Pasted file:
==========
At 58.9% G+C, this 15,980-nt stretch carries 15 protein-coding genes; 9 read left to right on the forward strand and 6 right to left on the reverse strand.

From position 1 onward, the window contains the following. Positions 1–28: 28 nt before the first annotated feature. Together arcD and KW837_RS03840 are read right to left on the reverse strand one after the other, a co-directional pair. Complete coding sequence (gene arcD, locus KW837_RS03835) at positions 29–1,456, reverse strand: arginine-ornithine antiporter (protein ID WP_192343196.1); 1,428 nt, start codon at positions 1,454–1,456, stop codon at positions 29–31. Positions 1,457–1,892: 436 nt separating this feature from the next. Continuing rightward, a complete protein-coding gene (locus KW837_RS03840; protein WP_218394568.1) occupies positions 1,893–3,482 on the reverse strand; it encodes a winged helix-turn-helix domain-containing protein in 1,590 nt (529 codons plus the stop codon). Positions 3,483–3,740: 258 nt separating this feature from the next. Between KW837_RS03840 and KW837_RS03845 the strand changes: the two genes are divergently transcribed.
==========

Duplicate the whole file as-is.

At 58.9% G+C, this 15,980-nt stretch carries 15 protein-coding genes; 9 read left to right on the forward strand and 6 right to left on the reverse strand.

From position 1 onward, the window contains the following. Positions 1–28: 28 nt before the first annotated feature. Together arcD and KW837_RS03840 are read right to left on the reverse strand one after the other, a co-directional pair. Complete coding sequence (gene arcD, locus KW837_RS03835) at positions 29–1,456, reverse strand: arginine-ornithine antiporter (protein ID WP_192343196.1); 1,428 nt, start codon at positions 1,454–1,456, stop codon at positions 29–31. Positions 1,457–1,892: 436 nt separating this feature from the next. Continuing rightward, a complete protein-coding gene (locus KW837_RS03840; protein WP_218394568.1) occupies positions 1,893–3,482 on the reverse strand; it encodes a winged helix-turn-helix domain-containing protein in 1,590 nt (529 codons plus the stop codon). Positions 3,483–3,740: 258 nt separating this feature from the next. Between KW837_RS03840 and KW837_RS03845 the strand changes: the two genes are divergently transcribed.